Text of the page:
Back-to-work legislation will solve nothing in Metro Vancouver port dispute
March 19, 2014
VANCOUVER—BC Transportation Minister Todd Stone’s refusal to negotiate with container truck drivers and the introduction of forced-work legislation will only make matters worse in the port dispute, says Unifor.
“The minister can’t expect to stick his head in the sand and make this go away,” said Paul Johal, President of Unifor-Vancouver Container Truckers’ Association (VCTA). “A negotiated settlement is the only sustainable solution.”
After more than 18 months of failed negotiations, Unifor-VCTA members voted 100% in favour of a strike on March 1. Truck drivers have been raising concerns that long line-ups and wait times at the Port of Vancouver are costing truck drivers money and that rates agreed to in previous contract negotiations were not being honoured due to under-cutting.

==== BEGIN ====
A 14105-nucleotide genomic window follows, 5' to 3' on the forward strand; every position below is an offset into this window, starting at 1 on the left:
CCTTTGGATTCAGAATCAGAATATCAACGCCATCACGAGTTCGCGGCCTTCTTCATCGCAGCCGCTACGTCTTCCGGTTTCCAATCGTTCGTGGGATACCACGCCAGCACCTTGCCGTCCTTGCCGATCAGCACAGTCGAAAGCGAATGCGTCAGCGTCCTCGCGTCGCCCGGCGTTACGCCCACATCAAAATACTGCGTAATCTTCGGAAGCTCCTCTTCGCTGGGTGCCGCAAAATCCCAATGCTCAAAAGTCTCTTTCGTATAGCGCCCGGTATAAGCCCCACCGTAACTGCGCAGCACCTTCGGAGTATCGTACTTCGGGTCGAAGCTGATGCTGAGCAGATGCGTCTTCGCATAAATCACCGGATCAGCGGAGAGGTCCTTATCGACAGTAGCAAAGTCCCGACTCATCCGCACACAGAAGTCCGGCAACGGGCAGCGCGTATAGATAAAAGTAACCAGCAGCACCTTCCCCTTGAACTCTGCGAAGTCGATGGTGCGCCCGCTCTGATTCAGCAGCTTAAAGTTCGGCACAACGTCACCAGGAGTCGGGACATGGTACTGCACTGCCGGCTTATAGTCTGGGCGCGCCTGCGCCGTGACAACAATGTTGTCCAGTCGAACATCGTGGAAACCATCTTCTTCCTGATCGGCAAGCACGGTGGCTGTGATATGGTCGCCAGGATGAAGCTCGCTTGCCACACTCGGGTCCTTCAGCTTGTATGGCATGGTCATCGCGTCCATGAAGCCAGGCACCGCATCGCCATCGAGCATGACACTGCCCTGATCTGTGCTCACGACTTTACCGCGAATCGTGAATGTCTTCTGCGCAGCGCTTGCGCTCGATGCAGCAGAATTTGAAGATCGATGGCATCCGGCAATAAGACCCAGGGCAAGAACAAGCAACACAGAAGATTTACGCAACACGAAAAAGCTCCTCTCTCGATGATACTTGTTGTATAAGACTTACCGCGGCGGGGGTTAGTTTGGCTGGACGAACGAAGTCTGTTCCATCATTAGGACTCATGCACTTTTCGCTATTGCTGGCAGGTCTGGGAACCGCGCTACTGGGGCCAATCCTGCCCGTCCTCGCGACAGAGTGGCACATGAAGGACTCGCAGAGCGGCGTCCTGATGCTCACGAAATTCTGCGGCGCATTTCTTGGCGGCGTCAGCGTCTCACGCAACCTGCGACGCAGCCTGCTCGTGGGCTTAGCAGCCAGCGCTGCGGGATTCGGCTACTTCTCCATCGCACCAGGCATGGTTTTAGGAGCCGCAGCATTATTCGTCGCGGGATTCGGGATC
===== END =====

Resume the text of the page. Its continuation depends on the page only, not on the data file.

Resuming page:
“Stripping workers of their right to negotiate fair working conditions is not leadership,” said Jerry Dias, Unifor’s National President. “We’re actively seeking a resolution that works for everyone, but that can’t be done if the minister doesn’t take workers’ rights seriously.”
Unifor was founded Labour Day weekend 2013 when the Canadian Auto Workers and the Communications, Energy and Paperworkers unions merged. With more than 300,000 members, Unifor is Canada’s largest union in the private sector.